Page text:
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No player will determine the outcome of their team's Stanley Cup dreams more than Sidney Crosby will for the Pittsburgh Penguins.
Having watched every Penguins game, it is dramatic to see the shift of the Penguins' style of play since Crosby's concussion. The Penguins have transformed into an extremely defensive hockey team that relies on manufacturing goals.
Much has been written about the injury woes of the Penguins throughout the season—losing Crosby, Evgeni Malkin, Jordan Staal, Brooks Orpik, and others for an extended period of time.
But the team continues to win and is only one point behind the Philadelphia Flyers for the Atlantic Division lead, which is remarkable.
The Penguins now make a living winning 2-1 or 3-2 games, which is key when it comes playoff time, but the fact of the matter is that they will only go deep into the playoffs if Crosby returns.
Most people wrote of the Penguins following Crosby and Malkin's injuries, but the Penguins battled through adversity to make it this far, winning numerous shootouts along the way (only 38 non-shootout wins, less than Montreal).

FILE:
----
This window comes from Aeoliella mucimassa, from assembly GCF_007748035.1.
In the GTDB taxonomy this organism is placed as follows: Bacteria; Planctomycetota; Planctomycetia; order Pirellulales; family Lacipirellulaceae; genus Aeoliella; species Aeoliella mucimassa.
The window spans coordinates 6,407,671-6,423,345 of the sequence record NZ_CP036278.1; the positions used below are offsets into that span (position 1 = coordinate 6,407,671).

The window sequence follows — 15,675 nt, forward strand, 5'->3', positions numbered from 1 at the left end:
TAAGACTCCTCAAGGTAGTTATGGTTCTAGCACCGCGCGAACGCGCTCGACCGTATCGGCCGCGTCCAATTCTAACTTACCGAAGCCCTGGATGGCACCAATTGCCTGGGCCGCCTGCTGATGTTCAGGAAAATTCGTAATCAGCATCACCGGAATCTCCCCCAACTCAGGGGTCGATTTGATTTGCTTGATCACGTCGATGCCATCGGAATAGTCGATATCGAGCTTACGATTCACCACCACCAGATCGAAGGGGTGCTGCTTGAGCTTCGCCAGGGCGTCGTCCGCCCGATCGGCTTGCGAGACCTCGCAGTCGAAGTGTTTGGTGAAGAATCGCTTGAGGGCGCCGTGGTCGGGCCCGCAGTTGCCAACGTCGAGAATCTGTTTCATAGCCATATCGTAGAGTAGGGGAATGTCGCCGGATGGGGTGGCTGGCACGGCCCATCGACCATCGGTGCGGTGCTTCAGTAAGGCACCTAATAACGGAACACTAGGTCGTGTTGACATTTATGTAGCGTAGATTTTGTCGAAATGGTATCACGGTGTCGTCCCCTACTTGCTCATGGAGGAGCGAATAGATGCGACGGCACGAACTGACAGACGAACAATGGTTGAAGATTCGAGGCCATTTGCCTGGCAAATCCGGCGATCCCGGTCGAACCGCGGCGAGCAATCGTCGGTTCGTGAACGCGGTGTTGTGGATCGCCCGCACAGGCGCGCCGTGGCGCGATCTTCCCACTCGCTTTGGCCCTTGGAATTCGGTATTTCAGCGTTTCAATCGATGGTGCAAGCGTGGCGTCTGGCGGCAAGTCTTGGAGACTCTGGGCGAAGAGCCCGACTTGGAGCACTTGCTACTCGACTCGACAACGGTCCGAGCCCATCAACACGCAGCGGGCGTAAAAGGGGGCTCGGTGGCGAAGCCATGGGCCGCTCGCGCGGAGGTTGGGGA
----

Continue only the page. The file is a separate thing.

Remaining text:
Yet, shootouts don't exist in the NHL playoffs, and they need to score goals.
And no one does that better than Crosby in the NHL today.
One final telling stat, Crosby has only played in 41 games this year (half of the season). He continues to lead the team in goals (32) and points (66). He was on pace for 64 goals and 132 points, which would clearly make him a Hart Trophy lock.
Even though Crosby has only played half the season, he still is 11th in the league in goals, and has one more goal than Alexander Ovechkin.
If the Penguins hope to hoist another Stanley Cup, they will only go as far as the formerly-concussed Crosby can take them.
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